While the sluggish economy and rising household expenses are casting a chill over consumer confidence, it’s not yet enough to bring back the ghost of recessions past, according to Deloitte's 26th annual survey of holiday spending intentions and trends.
While two-thirds (67%) of 5,019 consumers polled by an independent research firm for Deloitte expect the economy to stay the same or weaken next year, nearly three out of five (59%) plan to put aside economic worries and spend the same or more this holiday season.
This is a slight decline from 2010 but an eight percentage point increase from 2009, noted Alison Paul, Deloitte vice chairman and U.S. retail & distribution leader.
Yet it is worthy to note that a significant number of U.S. consumers in this poll said they plan to spend less this year (42%) as a result of higher costs impacting their household budgets. Six out of 10 cite higher food prices (63%) and higher gas prices (60%) as reasons for spending less this year, with roughly half (49%) pointing more broadly to higher energy costs as the reason for spending reductions.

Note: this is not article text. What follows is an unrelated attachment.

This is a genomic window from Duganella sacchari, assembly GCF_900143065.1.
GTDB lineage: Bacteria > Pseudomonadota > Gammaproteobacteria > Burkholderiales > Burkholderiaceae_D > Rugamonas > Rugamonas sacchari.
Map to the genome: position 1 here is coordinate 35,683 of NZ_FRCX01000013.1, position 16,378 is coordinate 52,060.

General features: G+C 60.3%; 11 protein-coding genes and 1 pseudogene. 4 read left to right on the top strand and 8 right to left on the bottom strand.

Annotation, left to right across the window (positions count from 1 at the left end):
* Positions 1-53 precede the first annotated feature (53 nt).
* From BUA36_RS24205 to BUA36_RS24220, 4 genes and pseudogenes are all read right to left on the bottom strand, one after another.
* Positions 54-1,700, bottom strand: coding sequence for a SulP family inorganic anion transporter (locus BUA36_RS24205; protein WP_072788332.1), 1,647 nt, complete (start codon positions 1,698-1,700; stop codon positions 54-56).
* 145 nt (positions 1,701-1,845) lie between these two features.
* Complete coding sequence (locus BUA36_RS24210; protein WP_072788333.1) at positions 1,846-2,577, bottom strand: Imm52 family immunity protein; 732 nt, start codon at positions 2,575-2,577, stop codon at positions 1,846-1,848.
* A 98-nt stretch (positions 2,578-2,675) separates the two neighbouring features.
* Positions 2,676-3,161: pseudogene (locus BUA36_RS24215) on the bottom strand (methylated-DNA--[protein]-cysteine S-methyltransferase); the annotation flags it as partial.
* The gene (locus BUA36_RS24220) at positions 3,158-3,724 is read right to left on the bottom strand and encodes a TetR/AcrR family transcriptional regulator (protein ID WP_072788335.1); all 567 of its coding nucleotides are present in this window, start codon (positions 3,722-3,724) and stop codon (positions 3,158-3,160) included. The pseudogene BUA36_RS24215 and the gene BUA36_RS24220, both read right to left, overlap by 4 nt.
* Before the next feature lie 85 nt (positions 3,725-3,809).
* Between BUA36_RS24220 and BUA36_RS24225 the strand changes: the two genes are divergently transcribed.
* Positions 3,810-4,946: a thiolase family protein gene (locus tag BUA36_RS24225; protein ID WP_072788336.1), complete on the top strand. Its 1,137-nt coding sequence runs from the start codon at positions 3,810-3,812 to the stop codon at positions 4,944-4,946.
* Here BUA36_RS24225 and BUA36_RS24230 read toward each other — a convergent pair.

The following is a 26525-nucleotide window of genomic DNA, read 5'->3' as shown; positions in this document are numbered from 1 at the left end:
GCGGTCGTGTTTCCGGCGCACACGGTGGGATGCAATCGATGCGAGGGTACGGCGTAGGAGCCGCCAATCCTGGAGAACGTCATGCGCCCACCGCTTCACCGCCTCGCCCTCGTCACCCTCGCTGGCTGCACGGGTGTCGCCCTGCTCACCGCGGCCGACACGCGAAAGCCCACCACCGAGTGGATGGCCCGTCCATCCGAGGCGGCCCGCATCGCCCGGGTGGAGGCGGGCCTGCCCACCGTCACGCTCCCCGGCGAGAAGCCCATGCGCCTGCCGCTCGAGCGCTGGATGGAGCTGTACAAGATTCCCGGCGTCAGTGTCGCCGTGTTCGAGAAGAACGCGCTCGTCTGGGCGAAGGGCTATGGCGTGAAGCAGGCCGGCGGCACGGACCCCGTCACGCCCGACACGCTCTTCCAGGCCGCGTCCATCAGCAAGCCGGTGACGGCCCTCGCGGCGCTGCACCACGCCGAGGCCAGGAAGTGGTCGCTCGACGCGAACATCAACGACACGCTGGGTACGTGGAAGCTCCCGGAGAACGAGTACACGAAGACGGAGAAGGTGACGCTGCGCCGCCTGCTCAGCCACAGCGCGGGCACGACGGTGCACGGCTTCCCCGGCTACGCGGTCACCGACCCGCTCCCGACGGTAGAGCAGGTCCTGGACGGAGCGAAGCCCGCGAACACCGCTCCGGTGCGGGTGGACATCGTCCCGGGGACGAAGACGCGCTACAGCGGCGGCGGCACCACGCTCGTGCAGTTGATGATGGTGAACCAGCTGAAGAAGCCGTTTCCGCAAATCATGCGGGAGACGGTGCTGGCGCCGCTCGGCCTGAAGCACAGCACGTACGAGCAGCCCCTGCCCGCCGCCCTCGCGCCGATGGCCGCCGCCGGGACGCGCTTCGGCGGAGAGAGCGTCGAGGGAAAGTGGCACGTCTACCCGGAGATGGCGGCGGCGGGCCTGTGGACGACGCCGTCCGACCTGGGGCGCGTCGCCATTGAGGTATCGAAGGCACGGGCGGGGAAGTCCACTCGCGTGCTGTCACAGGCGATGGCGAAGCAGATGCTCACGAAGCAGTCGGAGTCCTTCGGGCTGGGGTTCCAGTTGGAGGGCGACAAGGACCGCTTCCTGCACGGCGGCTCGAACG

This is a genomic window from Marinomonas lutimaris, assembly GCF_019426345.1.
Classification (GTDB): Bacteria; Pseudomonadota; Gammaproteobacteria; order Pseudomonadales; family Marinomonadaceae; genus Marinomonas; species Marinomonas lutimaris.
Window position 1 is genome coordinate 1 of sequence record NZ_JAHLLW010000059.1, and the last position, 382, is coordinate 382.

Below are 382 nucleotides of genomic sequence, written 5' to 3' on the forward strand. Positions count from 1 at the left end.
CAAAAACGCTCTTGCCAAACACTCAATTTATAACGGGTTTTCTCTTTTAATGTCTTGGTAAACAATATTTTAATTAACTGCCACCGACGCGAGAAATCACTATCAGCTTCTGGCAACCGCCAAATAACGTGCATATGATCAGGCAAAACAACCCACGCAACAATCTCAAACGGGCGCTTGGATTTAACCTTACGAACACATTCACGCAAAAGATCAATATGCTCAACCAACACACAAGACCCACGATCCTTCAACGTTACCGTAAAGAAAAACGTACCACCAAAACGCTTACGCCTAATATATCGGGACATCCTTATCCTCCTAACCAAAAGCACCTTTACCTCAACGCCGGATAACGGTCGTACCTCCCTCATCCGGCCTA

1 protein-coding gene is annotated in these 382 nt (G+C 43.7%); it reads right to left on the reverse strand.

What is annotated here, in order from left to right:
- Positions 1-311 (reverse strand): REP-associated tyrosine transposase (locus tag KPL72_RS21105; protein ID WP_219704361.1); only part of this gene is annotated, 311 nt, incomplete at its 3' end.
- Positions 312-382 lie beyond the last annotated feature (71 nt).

“Lackluster employment growth, debt crises and stock market fluctuations have battered consumer confidence while inflation left many with lighter wallets this fall,” Paul pointed out. “Consumers will be conservative this holiday season, but remain resilient and maintain a more positive interest in holiday shopping than we witnessed during the recession.”